Format

Send to

Choose Destination
Cell. 2015 Oct 22;163(3):712-23. doi: 10.1016/j.cell.2015.09.053. Epub 2015 Oct 22.

A human interactome in three quantitative dimensions organized by stoichiometries and abundances.

Author information

1
Max Planck Institute of Biochemistry, 82152 Martinsried, Germany.
2
Max Planck Institute of Molecular Cell Biology and Genetics, 01307 Dresden, Germany.
3
Cell Cycle, Biotechnology Center, TU Dresden, 01307 Dresden, Germany.
4
Medical Systems Biology, UCC, Medical Faculty Carl Gustav Carus, TU Dresden, 01307 Dresden, Germany; Eupheria Biotech GmbH, 01307 Dresden, Germany.
5
Max Planck Institute of Molecular Cell Biology and Genetics, 01307 Dresden, Germany; Medical Systems Biology, UCC, Medical Faculty Carl Gustav Carus, TU Dresden, 01307 Dresden, Germany.
6
Max Planck Institute of Molecular Cell Biology and Genetics, 01307 Dresden, Germany. Electronic address: hyman@mpi-cbg.de.
7
Max Planck Institute of Biochemistry, 82152 Martinsried, Germany. Electronic address: mmann@biochem.mpg.de.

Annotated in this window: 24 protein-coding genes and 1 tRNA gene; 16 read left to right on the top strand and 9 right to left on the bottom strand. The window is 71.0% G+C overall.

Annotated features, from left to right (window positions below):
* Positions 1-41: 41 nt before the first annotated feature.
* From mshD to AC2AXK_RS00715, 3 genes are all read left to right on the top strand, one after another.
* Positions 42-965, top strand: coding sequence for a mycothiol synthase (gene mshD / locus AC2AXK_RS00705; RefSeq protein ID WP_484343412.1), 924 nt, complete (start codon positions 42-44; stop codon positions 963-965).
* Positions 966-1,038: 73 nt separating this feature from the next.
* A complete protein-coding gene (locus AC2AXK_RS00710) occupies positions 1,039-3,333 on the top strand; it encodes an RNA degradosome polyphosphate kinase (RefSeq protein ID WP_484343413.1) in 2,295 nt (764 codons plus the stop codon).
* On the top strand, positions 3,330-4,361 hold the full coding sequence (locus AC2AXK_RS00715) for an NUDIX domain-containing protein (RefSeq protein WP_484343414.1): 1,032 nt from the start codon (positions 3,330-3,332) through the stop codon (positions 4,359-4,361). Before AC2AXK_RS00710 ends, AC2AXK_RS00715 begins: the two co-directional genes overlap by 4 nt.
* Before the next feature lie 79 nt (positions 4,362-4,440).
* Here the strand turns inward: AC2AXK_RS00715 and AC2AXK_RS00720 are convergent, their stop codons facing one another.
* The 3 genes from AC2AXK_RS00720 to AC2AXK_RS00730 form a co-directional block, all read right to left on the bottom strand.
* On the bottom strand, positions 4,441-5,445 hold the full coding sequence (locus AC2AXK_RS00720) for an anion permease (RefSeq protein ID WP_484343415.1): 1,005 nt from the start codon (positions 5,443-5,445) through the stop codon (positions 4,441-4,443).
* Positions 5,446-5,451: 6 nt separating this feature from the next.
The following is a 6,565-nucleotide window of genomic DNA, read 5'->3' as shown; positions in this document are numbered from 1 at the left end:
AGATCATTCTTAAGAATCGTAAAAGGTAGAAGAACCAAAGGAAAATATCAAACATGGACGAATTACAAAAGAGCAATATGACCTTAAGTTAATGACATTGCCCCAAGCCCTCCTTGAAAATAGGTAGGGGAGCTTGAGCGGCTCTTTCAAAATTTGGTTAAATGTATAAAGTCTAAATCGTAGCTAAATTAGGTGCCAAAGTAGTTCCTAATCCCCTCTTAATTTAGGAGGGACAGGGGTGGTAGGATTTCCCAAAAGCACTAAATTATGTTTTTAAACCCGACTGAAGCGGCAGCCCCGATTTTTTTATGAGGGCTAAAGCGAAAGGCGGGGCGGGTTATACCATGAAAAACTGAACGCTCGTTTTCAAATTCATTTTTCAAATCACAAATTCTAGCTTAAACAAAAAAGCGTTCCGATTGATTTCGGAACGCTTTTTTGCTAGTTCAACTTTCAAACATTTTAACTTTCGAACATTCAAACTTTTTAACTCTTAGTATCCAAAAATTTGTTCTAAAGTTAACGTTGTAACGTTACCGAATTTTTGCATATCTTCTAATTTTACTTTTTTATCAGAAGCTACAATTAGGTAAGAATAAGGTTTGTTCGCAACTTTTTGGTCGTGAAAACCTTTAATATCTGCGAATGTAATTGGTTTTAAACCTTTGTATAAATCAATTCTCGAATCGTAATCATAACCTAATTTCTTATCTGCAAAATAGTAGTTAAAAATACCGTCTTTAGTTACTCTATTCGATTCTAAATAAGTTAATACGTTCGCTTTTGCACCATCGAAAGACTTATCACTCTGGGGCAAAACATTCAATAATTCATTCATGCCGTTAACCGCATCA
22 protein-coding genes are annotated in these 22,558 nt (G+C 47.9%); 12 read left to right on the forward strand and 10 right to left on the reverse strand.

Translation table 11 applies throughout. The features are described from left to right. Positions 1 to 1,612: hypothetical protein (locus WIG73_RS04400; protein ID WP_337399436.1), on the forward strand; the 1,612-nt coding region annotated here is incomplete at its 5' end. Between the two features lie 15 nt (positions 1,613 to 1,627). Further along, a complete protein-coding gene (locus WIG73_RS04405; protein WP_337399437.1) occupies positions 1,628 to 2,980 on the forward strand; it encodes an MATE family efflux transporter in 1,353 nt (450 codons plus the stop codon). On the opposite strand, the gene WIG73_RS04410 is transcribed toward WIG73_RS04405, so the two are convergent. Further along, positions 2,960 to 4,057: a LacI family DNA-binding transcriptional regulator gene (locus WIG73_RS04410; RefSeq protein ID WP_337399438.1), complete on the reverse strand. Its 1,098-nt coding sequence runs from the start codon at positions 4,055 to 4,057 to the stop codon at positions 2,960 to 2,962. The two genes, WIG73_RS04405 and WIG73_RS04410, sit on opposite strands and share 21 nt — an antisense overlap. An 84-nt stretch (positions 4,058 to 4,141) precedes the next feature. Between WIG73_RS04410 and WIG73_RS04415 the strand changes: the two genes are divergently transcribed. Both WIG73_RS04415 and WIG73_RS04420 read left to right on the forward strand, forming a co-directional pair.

Abstract

The organization of a cell emerges from the interactions in protein networks. The interactome is critically dependent on the strengths of interactions and the cellular abundances of the connected proteins, both of which span orders of magnitude. However, these aspects have not yet been analyzed globally. Here, we have generated a library of HeLa cell lines expressing 1,125 GFP-tagged proteins under near-endogenous control, which we used as input for a next-generation interaction survey. Using quantitative proteomics, we detect specific interactions, estimate interaction stoichiometries, and measure cellular abundances of interacting proteins. These three quantitative dimensions reveal that the protein network is dominated by weak, substoichiometric interactions that play a pivotal role in defining network topology. The minority of stable complexes can be identified by their unique stoichiometry signature. This study provides a rich interaction dataset connecting thousands of proteins and introduces a framework for quantitative network analysis.

Comment in

PMID:
26496610
DOI:
10.1016/j.cell.2015.09.053
[Indexed for MEDLINE]
Free full text

Supplemental Content

Full text links

Icon for Elsevier Science
Loading ...
Support Center